For the folks reading and said, “I need to talk to Dan. I’ve got some questions.” How do they find you on social media?
I’m on LinkedIn. IBG Business is the company that I work for. They can call me. My business line is (303) 785-0531. They can email me at DRoth@IBGBusiness.com. I’m always happy to talk to folks that are business owners. One thing that I haven’t made clear is a lot of the coaching that I do and helping the business owners, I don’t charge people for that. I view that as a long-term investment in helping you sell your company someday down the road. Don’t feel like if you reach out to me, I’m going to try to stick for some large bill or some big consulting fee. It’s not what I do.
I often say this, the biggest mistake that the audience can make is not calling. If they have a question, call.
The best part about what I do is I work with business owners every day and they’re a unique club of people. The membership is very hard to get into. I’ve been so privileged throughout my life to either be a business owner or work with business owners all the time. I couldn’t be more pleased that that’s what I get to do.
I get to do it in the podcast, to talk to business owners all the time.
You meet some amazing people.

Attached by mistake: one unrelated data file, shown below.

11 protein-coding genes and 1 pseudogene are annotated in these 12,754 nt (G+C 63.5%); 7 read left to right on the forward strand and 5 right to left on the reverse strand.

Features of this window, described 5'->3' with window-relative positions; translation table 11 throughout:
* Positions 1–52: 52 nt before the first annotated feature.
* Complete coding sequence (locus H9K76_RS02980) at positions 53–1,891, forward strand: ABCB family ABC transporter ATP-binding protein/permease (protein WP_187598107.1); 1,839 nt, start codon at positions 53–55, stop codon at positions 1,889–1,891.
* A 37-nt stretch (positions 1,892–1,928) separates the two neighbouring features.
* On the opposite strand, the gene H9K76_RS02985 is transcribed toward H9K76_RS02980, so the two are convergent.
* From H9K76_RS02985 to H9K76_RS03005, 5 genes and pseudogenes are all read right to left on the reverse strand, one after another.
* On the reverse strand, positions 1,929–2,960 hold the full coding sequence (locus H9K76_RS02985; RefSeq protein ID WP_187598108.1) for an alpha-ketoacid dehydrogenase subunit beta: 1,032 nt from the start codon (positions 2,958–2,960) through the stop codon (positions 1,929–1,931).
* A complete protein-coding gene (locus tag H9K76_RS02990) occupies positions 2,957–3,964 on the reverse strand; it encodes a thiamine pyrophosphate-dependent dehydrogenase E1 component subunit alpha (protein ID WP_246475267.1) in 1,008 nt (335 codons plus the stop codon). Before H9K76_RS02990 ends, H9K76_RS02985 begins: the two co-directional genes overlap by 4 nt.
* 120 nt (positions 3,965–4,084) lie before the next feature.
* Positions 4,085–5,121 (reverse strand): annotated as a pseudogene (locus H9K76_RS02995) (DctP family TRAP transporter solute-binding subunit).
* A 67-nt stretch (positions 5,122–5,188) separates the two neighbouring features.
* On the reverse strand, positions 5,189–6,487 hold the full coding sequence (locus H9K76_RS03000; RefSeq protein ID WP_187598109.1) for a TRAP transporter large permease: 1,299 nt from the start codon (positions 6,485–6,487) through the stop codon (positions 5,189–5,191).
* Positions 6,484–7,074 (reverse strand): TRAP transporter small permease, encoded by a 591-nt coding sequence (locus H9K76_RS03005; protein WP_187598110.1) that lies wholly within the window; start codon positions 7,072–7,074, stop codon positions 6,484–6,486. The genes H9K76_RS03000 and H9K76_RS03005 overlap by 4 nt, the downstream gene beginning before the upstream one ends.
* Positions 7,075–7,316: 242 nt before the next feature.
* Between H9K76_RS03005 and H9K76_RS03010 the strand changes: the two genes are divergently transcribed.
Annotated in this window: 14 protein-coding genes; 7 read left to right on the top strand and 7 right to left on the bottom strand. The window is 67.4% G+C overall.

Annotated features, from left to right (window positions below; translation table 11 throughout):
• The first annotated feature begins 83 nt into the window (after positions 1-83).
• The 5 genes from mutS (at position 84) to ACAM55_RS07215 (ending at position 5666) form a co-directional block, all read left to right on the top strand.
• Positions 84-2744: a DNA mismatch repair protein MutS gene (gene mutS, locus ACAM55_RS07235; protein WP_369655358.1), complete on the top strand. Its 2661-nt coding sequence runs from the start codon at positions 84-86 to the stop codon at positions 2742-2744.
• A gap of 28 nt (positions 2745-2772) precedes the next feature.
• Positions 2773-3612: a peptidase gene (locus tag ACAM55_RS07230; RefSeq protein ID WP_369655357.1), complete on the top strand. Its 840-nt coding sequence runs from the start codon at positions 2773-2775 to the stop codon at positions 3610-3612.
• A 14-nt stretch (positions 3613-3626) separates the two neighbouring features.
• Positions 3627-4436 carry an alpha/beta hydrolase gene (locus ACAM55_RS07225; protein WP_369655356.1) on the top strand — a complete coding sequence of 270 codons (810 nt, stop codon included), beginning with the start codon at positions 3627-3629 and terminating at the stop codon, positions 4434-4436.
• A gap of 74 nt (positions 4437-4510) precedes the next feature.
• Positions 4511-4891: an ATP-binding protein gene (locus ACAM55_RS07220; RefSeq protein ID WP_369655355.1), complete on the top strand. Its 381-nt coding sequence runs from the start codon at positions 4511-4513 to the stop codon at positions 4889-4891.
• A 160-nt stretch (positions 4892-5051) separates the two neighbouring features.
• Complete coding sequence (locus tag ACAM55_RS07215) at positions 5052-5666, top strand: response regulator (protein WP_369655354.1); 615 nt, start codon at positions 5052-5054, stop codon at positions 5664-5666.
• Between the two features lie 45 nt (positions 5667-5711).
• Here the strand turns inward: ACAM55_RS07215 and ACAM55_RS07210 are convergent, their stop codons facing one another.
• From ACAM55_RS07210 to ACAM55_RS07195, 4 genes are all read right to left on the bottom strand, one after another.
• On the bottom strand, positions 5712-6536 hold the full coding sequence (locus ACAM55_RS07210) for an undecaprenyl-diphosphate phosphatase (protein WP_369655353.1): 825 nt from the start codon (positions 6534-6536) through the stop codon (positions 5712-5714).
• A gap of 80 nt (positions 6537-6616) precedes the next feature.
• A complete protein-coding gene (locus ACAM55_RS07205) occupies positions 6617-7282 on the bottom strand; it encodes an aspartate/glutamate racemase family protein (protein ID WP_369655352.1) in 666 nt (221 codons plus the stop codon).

It’s an awesome bit of tutoring as well. Was there a quote or what quote influences you or use regularly?
I can’t recite the whole quote, but it’s on my LinkedIn page because I think of it so much. It’s The Man in the Arena quote, which is essentially my definition of an entrepreneur. It was President Theodore Roosevelt who came up with the quote and essentially it says, “Don’t take shots at people unless you’re willing to try it yourself first and get in the arena and fight the fight.” Those are the kinds of people that are business owners and people who aren’t business owners can’t relate and they’ll never understand it. There’s a big difference between somebody who provides a job and somebody who wants a job.
The Man in the Arena is a fabulous quote that hits home with that. I was originally exposed to it by a woman who has two of the most watched TED talks ever, Brené Brown. She’s fabulous. She talks about The Man in the Arena. That’s why I looked it up. Her whole area of expertise is on the idea of being vulnerable, which is an interesting concept for business owners. The more vulnerable you are, the better off you’re going to be. It’s hard to take that step.